Maybe it really is the taking part that counts…

So this next post comes with a warning: I think I might be getting a bit hippy. 

(Ok, I mean a bit more hippy than being a tree-hugging, coconut water-swigging, tofu-eating, animal loving vegan.)

You were warned.

During my run on Sunday I experienced something new: the ability to watch my pacer go ahead of me and to not mind. I didn’t have a meltdown or panic, I didn’t mentally give up, as I’ve been known to do in the past. I just shrugged and got on with the rest of my race. 

I even finished without a clue of the time I’d run. No frantic watch stopping and split checking. It wasn’t until the results came out two days later that I actually had any idea of how I’d done.

Then, at the start of the week when I was injured I let myself rest. I didn’t feel that I needed to prove anything to anyone, that I needed to push on regardless just to show face. I just took three days off and let my body heal so that by Thursday I was able to get back onto the road and run pain free (and with a big grateful smile).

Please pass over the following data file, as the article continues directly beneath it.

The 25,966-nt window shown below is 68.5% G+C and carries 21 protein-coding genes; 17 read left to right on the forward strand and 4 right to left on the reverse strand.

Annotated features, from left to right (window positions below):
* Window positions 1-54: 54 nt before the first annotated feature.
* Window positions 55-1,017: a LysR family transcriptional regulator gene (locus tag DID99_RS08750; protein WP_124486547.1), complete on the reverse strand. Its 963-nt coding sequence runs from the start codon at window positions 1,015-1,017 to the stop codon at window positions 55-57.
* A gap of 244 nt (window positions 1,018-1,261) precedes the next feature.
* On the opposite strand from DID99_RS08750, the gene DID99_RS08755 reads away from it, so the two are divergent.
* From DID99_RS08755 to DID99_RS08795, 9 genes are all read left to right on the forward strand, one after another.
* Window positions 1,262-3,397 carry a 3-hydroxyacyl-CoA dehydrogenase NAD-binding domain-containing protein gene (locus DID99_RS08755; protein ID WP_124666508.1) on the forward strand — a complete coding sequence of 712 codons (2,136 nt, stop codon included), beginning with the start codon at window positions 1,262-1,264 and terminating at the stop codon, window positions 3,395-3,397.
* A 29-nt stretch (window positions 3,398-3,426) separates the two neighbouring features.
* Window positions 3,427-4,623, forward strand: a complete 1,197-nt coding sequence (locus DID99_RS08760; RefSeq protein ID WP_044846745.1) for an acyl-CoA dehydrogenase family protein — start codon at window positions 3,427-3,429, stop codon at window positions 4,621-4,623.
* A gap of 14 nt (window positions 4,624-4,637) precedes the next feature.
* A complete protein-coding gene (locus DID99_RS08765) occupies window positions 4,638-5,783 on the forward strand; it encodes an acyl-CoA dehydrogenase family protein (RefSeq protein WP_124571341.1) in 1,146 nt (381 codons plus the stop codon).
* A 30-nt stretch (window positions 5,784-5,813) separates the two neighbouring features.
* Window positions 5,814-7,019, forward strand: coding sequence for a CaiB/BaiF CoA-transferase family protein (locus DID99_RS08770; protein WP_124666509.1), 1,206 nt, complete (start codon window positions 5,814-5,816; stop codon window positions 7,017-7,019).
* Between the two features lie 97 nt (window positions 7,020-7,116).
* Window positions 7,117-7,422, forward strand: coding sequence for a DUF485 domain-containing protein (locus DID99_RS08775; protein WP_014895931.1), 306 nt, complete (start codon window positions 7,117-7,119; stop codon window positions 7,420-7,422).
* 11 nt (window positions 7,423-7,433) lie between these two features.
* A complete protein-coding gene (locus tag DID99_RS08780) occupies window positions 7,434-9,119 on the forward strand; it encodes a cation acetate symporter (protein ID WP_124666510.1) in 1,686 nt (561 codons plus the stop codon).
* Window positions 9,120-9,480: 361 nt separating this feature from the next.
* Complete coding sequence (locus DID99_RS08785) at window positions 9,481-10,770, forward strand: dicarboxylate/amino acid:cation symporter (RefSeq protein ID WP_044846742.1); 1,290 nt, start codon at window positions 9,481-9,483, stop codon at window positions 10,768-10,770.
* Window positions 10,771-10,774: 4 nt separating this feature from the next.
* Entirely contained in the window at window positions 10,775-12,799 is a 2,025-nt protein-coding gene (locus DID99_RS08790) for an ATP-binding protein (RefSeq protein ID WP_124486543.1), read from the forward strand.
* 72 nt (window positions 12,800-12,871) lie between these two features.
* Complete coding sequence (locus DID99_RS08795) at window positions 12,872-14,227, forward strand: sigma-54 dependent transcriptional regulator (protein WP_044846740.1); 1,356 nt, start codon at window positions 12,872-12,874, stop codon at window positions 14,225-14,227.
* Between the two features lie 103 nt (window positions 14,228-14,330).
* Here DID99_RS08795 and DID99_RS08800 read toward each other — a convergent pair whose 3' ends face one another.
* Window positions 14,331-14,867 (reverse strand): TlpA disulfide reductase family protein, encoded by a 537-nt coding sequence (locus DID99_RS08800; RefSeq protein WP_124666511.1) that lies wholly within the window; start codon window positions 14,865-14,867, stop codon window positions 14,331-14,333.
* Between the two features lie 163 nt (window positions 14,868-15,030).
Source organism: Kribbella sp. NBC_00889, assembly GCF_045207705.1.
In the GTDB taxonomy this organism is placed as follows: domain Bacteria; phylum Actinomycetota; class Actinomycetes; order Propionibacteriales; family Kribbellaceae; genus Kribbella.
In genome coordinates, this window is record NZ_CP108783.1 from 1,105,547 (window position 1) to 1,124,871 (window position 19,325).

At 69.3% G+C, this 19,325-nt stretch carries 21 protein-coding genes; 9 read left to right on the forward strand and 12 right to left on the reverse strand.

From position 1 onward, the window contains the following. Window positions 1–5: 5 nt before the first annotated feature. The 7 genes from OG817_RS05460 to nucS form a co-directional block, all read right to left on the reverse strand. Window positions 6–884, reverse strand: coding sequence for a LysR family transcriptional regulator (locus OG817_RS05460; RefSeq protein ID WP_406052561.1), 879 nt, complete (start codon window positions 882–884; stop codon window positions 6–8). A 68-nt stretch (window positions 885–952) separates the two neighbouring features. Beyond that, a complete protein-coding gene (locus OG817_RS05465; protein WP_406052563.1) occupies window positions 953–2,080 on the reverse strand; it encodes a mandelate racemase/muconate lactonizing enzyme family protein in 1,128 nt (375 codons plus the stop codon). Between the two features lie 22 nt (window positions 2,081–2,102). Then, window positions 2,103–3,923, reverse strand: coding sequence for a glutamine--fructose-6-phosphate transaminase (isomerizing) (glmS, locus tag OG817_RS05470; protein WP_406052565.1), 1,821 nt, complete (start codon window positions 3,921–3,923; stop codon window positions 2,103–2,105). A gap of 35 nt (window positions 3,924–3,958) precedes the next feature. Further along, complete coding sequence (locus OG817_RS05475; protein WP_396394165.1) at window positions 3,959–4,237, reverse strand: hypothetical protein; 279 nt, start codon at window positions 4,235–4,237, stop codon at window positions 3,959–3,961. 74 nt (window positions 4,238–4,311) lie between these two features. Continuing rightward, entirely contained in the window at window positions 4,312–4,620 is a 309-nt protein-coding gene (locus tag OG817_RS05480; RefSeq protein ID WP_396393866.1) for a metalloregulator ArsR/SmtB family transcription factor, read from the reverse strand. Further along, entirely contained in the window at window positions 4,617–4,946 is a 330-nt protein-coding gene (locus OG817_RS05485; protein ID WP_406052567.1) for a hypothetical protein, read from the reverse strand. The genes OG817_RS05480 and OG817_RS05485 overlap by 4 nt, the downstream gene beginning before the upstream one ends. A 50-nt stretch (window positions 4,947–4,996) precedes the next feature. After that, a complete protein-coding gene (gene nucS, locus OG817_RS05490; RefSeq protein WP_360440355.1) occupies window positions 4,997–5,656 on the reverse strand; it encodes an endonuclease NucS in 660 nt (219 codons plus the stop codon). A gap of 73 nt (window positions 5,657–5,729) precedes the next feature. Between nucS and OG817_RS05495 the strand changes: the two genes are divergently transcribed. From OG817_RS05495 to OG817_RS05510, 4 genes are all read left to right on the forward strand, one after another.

When on Thursday I went climbing for the first time in over 7 months, I didn’t beat myself up because I’m not as strong as I once was. I just enjoyed climbing easier routes as elegantly and technically well as possible. I made every move in a slow and considered way and concentrated on getting my body in the right position. 

After the first 4 or 5 climbs I felt more sure of myself, but I just let myself enjoy an easy relaxed session until my arms told me they were done. 

So what’s happened to me? 

While I could worry that I’m losing my competitive streak, instead I’m just enjoying myself a whole lot more. Without the pressure of my own expectations I can actually embrace and relish what I’m doing. 

I was talking to R earlier in the week about training and he described it as a ‘means to an end’, but I don’t think it is for me. It’s an end in itself. When I can’t run I’m miserable, so I’d much rather run shorter and slower and be able to get out everyday. 

While this new zen state might be short-lived for now I’m embracing it.

Right, I’m off to yoga. 

Namaste. 

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